TWENTY million pounds - that's the cost of Saints' relegation from the Premiership, and that is just for starters.

The massive fall-off in lucrative television revenue means a drop of at least £14m.

Meanwhile, the lack of free global advertising through the screening of games could result in another £6m being lost from gate receipts and replica shirt sales.

Last season Saints earned £20m from Premiership prize money and Sky revenue, and the parachute payment for 2005/06 is around the £6m mark - this is a figure relegated Premiership teams receive from the league to soften the blow of loss of income.

Last year Saints' chairman Rupert Lowe said: "Our prospects within the industry remain very good, but we are now very reliant upon footballing success in both the Premiership and the FA Cup competitions if we are to flourish financially."

Now the club will be tested sorely with budget constraints tight. Harry Redknapp will have to begin the pruning of his multi-million-pound player budgets, while a Sword of Damocles will hang over backroom staff working at St Mary's - not only on the playing front, but also in some of the administration areas.

In a statement to the club's website today the chairman gave no indication that he was on the verge of quitting.

He added that the players had a clause in their contracts which meant they would take wage cuts if the team was relegated.

''We are going to live within our means - we have no choice about that because we do not have a sugar daddy like Wigan,'' he said.

''I have always said that if someone wants to put £25 million into the club then they can be chairman!''

One of the main liabilities Saints will have to contend with is the impressive 32,000-seater St Mary's Stadium.

The club is four years into paying off a 25-year loan on its £32m stadium. At the end of every August, without fail, £2.4m is paid to the undisclosed lender. The loan is at a fixed interest rate and is not affected by league status.

The price of shares in Southampton Leisure Holdings, the Saints' parent company, had already taken a hammering since the high of last summer and the club's record profits of £2.9m. Last July the price of a share in Saints rocketed to an all-time high of 56p following the team's decent finish in the 2003/04 season.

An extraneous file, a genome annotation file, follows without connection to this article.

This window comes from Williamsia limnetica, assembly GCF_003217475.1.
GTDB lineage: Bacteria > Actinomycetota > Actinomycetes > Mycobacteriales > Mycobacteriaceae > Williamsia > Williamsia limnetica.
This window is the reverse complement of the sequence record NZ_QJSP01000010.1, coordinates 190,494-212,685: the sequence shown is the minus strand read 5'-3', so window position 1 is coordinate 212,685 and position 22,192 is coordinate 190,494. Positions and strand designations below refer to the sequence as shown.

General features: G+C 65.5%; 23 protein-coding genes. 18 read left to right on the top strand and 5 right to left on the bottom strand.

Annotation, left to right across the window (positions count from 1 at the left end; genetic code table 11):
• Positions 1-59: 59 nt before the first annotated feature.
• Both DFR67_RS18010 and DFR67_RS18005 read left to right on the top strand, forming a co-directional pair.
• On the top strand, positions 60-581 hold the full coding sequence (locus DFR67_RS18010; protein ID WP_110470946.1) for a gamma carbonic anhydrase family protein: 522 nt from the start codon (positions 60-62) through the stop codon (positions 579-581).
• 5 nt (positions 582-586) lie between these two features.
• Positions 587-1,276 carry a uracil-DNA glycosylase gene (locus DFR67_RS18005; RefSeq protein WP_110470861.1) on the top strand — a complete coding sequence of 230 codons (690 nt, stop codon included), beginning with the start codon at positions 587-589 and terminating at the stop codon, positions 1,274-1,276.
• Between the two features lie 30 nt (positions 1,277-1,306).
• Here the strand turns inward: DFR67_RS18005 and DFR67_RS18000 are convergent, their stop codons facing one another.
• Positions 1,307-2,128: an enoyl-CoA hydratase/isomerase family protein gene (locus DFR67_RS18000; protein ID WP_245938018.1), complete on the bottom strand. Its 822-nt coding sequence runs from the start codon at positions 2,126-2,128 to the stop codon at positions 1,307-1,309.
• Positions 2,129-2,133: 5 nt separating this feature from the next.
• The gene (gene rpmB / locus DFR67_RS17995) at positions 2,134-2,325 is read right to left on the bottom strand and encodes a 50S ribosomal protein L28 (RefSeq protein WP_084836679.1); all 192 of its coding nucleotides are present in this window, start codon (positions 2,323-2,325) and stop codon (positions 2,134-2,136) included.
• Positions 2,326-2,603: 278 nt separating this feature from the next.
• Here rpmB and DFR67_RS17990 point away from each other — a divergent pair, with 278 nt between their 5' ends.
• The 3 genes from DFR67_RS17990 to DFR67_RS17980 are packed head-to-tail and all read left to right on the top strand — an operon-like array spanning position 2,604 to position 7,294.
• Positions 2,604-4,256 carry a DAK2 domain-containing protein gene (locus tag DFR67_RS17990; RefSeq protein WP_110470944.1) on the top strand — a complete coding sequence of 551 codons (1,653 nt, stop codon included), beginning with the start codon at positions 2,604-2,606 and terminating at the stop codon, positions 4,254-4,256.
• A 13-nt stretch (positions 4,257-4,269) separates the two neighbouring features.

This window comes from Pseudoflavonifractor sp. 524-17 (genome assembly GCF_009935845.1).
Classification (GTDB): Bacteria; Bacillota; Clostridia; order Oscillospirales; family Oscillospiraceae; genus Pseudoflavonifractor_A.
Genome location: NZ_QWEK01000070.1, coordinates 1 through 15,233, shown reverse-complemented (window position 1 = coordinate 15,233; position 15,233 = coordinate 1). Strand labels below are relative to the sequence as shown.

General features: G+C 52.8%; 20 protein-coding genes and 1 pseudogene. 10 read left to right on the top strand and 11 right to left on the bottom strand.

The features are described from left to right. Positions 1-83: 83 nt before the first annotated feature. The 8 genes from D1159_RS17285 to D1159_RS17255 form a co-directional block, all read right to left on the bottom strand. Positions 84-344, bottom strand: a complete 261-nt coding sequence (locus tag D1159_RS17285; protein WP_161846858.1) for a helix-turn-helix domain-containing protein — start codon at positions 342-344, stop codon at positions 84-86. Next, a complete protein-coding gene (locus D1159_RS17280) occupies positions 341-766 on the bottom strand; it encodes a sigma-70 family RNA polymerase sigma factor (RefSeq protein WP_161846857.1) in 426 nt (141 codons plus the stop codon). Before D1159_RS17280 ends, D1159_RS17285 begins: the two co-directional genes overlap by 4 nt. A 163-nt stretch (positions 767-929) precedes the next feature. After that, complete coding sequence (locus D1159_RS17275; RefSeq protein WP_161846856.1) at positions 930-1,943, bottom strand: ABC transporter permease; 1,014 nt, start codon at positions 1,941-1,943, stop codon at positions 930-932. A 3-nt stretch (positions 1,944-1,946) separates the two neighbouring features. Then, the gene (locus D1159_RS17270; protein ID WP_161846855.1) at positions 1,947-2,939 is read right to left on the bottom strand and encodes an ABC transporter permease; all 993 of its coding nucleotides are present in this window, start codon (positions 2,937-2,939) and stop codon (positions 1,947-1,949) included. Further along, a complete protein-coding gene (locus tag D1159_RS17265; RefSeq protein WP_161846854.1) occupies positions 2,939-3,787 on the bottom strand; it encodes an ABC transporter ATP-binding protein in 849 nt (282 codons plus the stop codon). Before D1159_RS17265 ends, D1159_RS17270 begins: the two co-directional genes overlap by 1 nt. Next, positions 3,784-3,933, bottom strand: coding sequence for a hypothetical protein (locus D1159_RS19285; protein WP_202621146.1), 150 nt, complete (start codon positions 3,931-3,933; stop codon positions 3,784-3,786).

In the ten months that followed the price of a share in the club kept falling. By April 26 this year, and with the team suffering a 4-1 defeat to arch-rivals Portsmouth, it had dropped to just 27p.

Last week, and before the final nail was hammered into the Saints' Premiership survival, that price had sunk a further 4p to just 23p a share.

Some 27 million shares have currently been issued by the club with thousands of Southampton fans buying into a piece of their team.

Though many fans will have bought shares just as a token of their support for the club, thousands of others have bought them as an investment and it is these people who will suffer financially as a result of the relegation.

Overall, the club's price has sunk from its heights of £16m to today's price of under £8m.

Mr Lowe was due to give a press conference today but his full statement read: "No one wanted us to go down but it has happened and we have to deal with it. It has been a horrible day, by far the worst I can remember since I came here and we are all desperately sad and stunned.

"There will be a lot of emotion over the next couple of days and we probably have to let that pour out before we deal with any recriminations.

"Making decisions in the heat of the moment is never a good idea. We need to let it all settle down. We need to take stock of where we are and how we go from here but fans can be sure we will be doing our best to get back where we belong.

"The battle for promotion starts now! We have a plan and will stay strong. We are not about to disappear into a smoking hole in the ground like some clubs who have slipped out of the Premiership.

"The players have a clause in their contracts which cuts their wages so we will not suffer the same problems as some of the previously relegated clubs. Our wage bill - which was bigger than that of West Brom, Palace and Norwich - will now come into line with our income.

"We are going to live within our means - and we have no choice about that because we do not have a sugar daddy like Wigan. I have always said that if someone wants to put £25m into the club then they can be chairman!

"That has not happened and even though we will lose a lot of revenue through relegation, we will stay on a strong financial footing, Players cannot walk away and the fact their wages are cut means we only have to sell if the price is right. There will be no fire sale or easy pickings here.

"We will lose some of our older players and the next generations of youngsters will come into the squad. And most importantly of all we will ensure there is a club for the next generation of supporters. We will major on self-improvement and work with the very promising raw material we have here. We are spending £1m on the training ground to give the players the very best facilities to maximise their potential.

"There will be more work with our Pro-Zone computer system and will use proven methods to ensure we have the quickest, strongest squad in the division. Going down is a big set-back; there is no doubt about that. But it is not the end of the world - even though it feels like it right now!

"We have fantastic fans here and I am sure they will stay behind us and continue to support their local club. Today is a desperately sad day for us all of us - but we shall be back.''